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Dead Sea Scrolls ink has concrete benefits

renewable energy carbon black

MIT professors have unveiled new research which shows cement and carbon black can have energy storage capabilities.

MIT professors Franz-Josef Ulm, Admir Masic, and Yang-Shao Horn have revealed a simple but innovative technology that could be a game-changer for energy storage.

Their research uncovered that cement and carbon black could facilitate stability in renewable energy sources, including solar, wind and hydrogen. In combination, they make a supercapacitor as an alternative to batteries.

The MIT research indicated that the supercapacitor could be incorporated into the foundation of a house where it could store energy in its foundations while maintaining structural strength. Another suggestion from the research was a concrete roadway that could provide contactless recharging for electric cars as they travel over that road.

“You have the most-used manmade material in the world, cement, combined with carbon black, a well-known historical material — the Dead Sea Scrolls were written with it,” Masic said.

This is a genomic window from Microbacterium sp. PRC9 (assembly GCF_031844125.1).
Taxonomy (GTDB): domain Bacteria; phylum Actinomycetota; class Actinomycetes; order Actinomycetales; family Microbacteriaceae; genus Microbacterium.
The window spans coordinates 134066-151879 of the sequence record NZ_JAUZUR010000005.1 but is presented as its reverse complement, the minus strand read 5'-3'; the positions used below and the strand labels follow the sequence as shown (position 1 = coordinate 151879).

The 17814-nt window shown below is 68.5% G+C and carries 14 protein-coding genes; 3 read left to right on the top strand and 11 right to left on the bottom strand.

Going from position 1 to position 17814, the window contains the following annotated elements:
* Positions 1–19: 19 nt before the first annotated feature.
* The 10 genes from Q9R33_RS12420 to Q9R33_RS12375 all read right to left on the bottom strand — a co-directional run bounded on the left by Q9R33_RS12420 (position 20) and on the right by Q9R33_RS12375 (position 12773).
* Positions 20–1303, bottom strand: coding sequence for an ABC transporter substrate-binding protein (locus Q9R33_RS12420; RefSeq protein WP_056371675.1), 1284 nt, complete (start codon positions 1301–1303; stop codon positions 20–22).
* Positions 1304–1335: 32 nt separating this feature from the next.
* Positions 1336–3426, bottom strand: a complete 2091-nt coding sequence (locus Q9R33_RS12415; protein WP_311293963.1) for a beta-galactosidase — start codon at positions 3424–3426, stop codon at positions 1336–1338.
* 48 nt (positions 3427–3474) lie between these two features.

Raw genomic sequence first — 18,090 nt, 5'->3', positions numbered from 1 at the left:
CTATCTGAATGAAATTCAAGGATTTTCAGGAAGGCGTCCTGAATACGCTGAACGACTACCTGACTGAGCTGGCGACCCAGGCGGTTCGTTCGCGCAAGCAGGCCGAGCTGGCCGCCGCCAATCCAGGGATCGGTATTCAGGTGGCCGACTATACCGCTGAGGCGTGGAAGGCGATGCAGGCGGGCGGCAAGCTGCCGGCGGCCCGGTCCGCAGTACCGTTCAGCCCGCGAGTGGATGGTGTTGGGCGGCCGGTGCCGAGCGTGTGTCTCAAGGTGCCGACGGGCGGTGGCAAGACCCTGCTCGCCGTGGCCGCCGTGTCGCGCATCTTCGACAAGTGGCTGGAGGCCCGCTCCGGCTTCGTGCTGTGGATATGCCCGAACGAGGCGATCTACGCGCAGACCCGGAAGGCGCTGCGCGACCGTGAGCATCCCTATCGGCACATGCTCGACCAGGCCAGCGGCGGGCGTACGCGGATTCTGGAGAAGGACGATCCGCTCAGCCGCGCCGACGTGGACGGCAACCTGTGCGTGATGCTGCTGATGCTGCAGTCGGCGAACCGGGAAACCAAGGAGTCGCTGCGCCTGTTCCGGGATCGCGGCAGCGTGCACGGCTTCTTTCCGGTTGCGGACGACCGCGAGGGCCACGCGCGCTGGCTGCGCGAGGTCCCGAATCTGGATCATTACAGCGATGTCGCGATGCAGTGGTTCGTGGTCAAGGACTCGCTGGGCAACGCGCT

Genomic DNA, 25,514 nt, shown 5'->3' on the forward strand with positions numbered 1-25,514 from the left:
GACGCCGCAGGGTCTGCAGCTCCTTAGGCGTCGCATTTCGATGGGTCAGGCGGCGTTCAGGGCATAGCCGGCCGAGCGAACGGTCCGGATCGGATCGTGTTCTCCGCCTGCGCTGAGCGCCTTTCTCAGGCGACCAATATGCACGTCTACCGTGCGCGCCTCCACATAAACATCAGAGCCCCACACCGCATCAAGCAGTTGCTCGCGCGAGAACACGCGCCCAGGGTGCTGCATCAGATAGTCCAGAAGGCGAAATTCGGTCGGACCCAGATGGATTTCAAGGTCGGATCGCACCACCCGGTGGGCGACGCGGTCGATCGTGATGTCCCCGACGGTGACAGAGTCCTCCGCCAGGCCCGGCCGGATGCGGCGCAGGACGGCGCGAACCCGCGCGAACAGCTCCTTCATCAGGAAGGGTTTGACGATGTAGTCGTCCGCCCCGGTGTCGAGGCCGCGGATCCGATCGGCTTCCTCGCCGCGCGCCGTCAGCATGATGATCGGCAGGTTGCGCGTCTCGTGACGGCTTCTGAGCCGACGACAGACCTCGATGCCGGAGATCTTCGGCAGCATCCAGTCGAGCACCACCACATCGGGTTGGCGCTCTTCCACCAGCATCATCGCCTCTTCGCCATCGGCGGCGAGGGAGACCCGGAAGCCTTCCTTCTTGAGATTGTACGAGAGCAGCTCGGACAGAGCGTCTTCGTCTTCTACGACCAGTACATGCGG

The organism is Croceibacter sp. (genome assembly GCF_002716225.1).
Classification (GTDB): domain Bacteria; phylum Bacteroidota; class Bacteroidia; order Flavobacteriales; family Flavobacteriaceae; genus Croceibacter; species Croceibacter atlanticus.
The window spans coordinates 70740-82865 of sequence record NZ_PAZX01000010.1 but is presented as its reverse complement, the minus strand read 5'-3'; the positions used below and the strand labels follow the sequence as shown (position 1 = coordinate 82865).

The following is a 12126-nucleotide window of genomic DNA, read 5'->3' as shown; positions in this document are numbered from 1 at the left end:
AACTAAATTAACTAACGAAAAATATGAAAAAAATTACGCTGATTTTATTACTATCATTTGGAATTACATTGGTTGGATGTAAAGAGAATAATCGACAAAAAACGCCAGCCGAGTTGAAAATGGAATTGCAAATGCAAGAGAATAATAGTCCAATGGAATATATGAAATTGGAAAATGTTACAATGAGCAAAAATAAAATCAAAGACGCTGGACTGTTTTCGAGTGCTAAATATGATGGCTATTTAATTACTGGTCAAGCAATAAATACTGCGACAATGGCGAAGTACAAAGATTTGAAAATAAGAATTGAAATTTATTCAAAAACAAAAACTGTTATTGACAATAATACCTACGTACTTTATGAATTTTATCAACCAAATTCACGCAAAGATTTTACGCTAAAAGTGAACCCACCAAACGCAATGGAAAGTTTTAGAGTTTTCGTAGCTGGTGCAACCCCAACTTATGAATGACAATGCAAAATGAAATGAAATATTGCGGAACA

“You have these at least two-millennia-old materials that when you combine them in a specific manner, you come up with a conductive nanocomposite, and that’s when things get interesting.”

The research revealed that for the foundation or structural elements of the base of a wind turbine, the “sweet spot” is around 10 per cent carbon black in the mix. However, there is a trade-off between increasing the supercapacitor with carbon black and the strength of the concrete.

Masic said the development had a huge upside, given that the materials were inexpensive and could be scaled for most projects.

“The water is systematically consumed through cement hydration reactions, and this hydration fundamentally affects nanoparticles of carbon because they are hydrophobic (water repelling),” he said.

“The carbon black is self-assembling into a connected conductive wire.”

Ulm agreed with the material’s ability to scale across several projects.

“You can go from 1-millimetre-thick electrodes to 1-meter-thick electrodes, and by doing so basically, you can scale the energy storage capacity from lighting an LED for a few seconds, to powering a whole house,” he said.

“So, it’s a multifunctional material.

“(It is a) new way of looking toward the future of concrete as part of the energy transition.”

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